2001 A Space Odyssey ending

Stanley Kubrick‘s iconic sci-fi masterwork 2001: A Space Odyssey is 50 years old this year, and people have been wondering about its enigmatic ending ever since the film blew audiences’ minds back in 1968. Kubrick was famously reluctant to talk about the ending for fear of establishing one single interpretation that all others must bow to, but in a recently rediscovered interview from 1980, the director lays it all out and explains his interpretation of the 2001 A Space Odyssey ending. Check it out below.

Obligatory warning: spoilers ahead for 2001: A Space Odyssey.

Before we get to Kubrick’s comments, here’s a brief refresher. After telling a fairly straightforward story, 2001 takes a hard left turn into ambiguity with its ending, which involves surviving astronaut Dave Bowman (Keir Dullea) entering the “Star Gate” and witnessing a dazzling display of mind-blowing visuals before suddenly ending up in a elaborately designed bedroom. Bowman notices and then transforms into increasingly older versions of himself, at one point desperately reaching out from a bed to try to touch the mysterious monolith, before being transformed into the “Star Child,” a fetus that floats through space and looks down at the Earth. (There are versions of this scene on YouTube, but the sequence is so visually stunning that it’s almost insulting to embed such a crappy version here.)

ScreenCrush points us to this video interview from 1980, in which Kubrick explicitly tells filmmaker Jun’ichi Yaoi his interpretation of what the ending means.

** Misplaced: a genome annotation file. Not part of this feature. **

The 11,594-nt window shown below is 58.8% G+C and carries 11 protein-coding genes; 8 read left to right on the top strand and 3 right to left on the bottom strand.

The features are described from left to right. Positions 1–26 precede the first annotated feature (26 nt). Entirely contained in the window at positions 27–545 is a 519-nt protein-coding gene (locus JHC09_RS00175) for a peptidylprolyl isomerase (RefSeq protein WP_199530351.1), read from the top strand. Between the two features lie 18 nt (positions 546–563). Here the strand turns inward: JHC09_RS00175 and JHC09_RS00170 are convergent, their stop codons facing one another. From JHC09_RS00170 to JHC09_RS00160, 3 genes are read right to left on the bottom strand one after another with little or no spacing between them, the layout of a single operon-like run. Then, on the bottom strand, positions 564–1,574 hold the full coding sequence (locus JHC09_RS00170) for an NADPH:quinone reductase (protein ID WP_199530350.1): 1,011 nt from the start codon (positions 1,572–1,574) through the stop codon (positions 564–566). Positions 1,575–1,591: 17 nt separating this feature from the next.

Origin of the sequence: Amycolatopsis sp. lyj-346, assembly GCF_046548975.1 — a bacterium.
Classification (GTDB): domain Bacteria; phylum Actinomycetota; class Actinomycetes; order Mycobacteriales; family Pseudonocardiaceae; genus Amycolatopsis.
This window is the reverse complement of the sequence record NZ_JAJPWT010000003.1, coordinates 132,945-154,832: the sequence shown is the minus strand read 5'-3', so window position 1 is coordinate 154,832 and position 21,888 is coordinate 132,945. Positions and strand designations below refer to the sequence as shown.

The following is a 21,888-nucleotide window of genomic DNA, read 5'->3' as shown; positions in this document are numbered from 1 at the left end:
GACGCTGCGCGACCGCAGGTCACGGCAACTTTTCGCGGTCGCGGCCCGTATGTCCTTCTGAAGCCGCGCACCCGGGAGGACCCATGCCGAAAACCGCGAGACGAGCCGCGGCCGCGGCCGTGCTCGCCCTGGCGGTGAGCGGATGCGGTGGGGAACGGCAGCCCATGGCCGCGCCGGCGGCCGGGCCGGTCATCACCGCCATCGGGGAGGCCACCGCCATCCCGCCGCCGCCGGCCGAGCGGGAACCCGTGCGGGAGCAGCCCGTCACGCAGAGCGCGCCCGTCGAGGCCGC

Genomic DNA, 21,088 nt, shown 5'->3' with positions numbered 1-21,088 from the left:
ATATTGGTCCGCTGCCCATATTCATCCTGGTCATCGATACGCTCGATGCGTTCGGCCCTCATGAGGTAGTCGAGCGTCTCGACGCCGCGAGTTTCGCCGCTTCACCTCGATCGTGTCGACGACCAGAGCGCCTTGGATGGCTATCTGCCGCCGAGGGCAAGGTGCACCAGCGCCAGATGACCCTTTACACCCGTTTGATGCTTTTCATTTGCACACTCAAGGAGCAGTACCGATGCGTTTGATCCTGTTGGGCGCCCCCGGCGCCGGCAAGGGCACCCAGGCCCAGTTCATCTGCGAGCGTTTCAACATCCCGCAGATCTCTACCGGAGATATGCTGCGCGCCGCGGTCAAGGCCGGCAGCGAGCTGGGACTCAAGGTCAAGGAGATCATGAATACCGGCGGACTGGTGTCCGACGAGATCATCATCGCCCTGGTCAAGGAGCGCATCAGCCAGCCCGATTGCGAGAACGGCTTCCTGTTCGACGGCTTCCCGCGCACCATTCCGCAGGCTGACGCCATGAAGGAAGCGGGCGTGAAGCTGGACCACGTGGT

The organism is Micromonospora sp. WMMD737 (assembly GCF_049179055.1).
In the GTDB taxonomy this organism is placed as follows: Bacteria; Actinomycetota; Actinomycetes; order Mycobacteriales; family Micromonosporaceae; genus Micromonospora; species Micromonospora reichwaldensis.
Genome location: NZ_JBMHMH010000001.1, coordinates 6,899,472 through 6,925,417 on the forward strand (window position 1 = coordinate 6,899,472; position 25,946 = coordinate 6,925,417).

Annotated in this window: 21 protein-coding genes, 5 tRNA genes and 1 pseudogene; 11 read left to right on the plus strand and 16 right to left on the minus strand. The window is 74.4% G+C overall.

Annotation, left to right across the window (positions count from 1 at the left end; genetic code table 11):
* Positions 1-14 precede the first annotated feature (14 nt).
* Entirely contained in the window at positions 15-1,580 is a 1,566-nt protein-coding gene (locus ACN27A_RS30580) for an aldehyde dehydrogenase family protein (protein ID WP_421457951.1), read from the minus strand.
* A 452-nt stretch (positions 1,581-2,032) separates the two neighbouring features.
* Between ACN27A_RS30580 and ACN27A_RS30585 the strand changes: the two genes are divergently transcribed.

In case the video is taken down, ScreenCrush transcribed Kubrick’s explanation:

“I’ve tried to avoid doing this ever since the picture came out. When you just say the ideas they sound foolish, whereas if they’re dramatized one feels it, but I’ll try.

The idea was supposed to be that he is taken in by god-like entities, creatures of pure energy and intelligence with no shape or form. They put him in what I suppose you could describe as a human zoo to study him, and his whole life passes from that point on in that room. And he has no sense of time. It just seems to happen as it does in the film.

They choose this room, which is a very inaccurate replica of French architecture (deliberately so, inaccurate) because one was suggesting that they had some idea of something that he might think was pretty, but wasn’t quite sure. Just as we’re not quite sure what do in zoos with animals to try to give them what they think is their natural environment.

Anyway, when they get finished with him, as happens in so many myths of all cultures in the world, he is transformed into some kind of super being and sent back to Earth, transformed and made some kind of superman. We have to only guess what happens when he goes back. It is the pattern of a great deal of mythology, and that is what we were trying to suggest.”

Again, just because that’s how Kubrick interprets the movie doesn’t mean it’s the lone correct interpretation. Factoring in filmmakers’ specific intentions is always an interesting element when thinking about a film, but ultimately, it’s just one thread of a much larger tapestry. Ultimately, it’s up to each person to judge the movie on its own terms, which could result in dozens of different interpretations. (See also: Room 237, a great documentary on a bunch of wildly varied interpretations of Kubrick’s The Shining.) Still, it’s cool to hear his take on one of the most famous endings in movie history.

An unrestored version of 2001 is currently playing in theaters, and I saw it last month for the first time at the ArcLight’s Cinerama Dome in Hollywood. I knew this was one of the most respected and highly esteemed movies of all time, so I wanted to see it in theaters for the first time to try to replicate the experience of seeing it as a regular audience member in the late 1960s. Mission accomplished: this film rocked my world, and the presentation was outstanding. 2001 is still in theaters as of this writing, and I’d highly recommend seeing it that way if you haven’t before.

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